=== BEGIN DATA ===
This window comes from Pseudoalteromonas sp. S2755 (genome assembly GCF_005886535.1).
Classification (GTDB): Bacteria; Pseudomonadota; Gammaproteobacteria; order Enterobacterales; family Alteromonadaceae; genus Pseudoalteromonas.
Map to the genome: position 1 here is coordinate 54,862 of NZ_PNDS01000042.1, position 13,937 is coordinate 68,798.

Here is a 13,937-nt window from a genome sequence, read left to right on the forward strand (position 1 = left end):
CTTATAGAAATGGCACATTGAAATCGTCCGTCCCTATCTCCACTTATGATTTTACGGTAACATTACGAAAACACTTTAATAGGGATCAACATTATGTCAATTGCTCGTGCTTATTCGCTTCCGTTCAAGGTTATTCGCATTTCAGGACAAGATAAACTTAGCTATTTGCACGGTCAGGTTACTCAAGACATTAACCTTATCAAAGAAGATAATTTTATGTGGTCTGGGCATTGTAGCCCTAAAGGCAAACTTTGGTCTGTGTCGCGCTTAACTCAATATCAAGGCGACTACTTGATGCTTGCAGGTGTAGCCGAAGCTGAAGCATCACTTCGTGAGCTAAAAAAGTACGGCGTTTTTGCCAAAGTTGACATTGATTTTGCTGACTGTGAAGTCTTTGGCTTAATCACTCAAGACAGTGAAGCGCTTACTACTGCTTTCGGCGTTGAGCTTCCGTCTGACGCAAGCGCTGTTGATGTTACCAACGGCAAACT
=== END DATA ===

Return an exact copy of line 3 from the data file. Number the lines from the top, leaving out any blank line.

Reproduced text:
Map to the genome: position 1 here is coordinate 54,862 of NZ_PNDS01000042.1, position 13,937 is coordinate 68,798.